by the Ruysdael Quartet and Peter Holtslag (recorders)
It was hard work to make Songs of War & Peace. Selecting and musically understanding the songs from the Thirty Years’ War, especially the so completely different Bohemian songs. Imagining a 17th-century instrument (the recorder), with the styles that go with it, along with an ensemble that is largely rooted in Romanticism (the string quartet). And practically speaking, of course, there was the Covid crisis, which meant that the Czech Bennewitz Quartet had to be replaced at the very last minute by the Ruysdael Quartet. The quartet did a formidable job in the four concerts that were recorded by NPO Radio4. Master flutist Peter Holtslag will be taking this commissioned work to Germany next season, where he will play the German premiere at the ElbPhil. I am more than satisfied with the piece. Listen to it here the way it sounded at the premiere.
Songs of War & Peace is a suite for string quartet and recorder inspired by folk songs from the Thirty Years’ War, which gripped Europe at the beginning of the 17th century. Germans, Dutch, Spaniards, and Czechs fought for power and religious freedom on a scale never before seen during those chaotic and bloody years. For the Czechs, the wry outcome was the loss of their independence.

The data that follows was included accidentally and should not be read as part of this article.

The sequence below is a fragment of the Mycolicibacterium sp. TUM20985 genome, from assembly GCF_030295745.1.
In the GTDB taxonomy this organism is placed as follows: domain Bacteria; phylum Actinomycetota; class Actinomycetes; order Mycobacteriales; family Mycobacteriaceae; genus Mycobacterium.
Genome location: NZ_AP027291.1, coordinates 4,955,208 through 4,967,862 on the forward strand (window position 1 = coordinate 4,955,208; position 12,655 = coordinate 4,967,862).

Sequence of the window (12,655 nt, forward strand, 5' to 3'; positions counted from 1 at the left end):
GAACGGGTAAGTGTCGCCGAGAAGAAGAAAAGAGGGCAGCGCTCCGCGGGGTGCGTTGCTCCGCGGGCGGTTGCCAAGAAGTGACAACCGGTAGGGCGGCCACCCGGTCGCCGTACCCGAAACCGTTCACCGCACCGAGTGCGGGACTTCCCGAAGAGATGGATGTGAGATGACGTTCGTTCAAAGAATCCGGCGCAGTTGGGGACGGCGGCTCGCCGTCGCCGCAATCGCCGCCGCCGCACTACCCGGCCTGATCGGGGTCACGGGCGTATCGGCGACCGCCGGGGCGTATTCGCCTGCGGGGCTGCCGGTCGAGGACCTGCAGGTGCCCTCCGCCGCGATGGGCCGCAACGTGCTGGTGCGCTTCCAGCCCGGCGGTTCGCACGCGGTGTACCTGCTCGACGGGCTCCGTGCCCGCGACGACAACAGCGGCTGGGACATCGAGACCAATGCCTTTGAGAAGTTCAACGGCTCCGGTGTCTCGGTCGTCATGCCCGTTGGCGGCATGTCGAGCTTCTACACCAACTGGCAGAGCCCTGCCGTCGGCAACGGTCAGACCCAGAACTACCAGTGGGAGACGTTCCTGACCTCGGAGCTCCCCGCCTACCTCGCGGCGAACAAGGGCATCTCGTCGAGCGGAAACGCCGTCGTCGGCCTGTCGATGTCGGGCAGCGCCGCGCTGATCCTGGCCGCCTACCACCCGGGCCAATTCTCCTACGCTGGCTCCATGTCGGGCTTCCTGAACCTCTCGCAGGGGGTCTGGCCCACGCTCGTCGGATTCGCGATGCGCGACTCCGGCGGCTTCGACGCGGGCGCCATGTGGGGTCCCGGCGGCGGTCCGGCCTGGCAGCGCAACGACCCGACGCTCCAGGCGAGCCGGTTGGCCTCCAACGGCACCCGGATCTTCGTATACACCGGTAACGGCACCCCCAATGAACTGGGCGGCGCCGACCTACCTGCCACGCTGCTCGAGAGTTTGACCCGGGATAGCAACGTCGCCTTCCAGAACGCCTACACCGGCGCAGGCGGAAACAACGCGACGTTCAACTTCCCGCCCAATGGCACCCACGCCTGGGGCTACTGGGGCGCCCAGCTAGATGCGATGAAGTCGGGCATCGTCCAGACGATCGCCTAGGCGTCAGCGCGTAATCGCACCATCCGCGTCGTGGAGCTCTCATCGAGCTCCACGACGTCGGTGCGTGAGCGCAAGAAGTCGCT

Songs of War & Peace is the musical expression of a warring Europe that proves to be topical again and again. Old battle songs, hymns and lamentations collide and merge into a contemporary portrayal of that war.
Songs of War & Peace consists of 5 parts in which the different aspects of the war can be heard: euphoria, destruction, loss, hope and bitter memories, and in which, for the good listener, numerous melodies of farmer, citizen and soldier can be recognized. Think of Dutch melodies like Nu drijven wy de Paus heraus, and iconic German melodies like Der grimmig Tod and O Heiland reiss der Himmel auf. A major role is also played by Bohemian religious music, the only heritage in which the Czech language was preserved after the devastating Bohemian defeat in November 1620, now 400 years ago…
The recorder-strings quartet combination is rare and embraces different stilistic periods. The flute stems from the harsh period of the war itself, the quartet from the Romantic nineteenth century when people reflected on that national past. The piece brings them together in a new sound world.
The Ruysdael Quartet developed in the masterly tradition of such quartets as the Amadeus, Hagen, Alban Berg and Mosaïques. It has made a name for itself in Europe by winning major awards such as the Alban Berg Prize and by their lauded performances of Russian music.
Peter Holtslag is, among other things, a specialist in the 17th-century repertoire, both as a performing musician with many CDs to his name and as a teacher at the Royal Academy and the Musikhochschule Hamburg.
On the program, the new work was preceded by Purcell, Fantasias, and Beethoven’s quartet, op. 18 no. 4 in c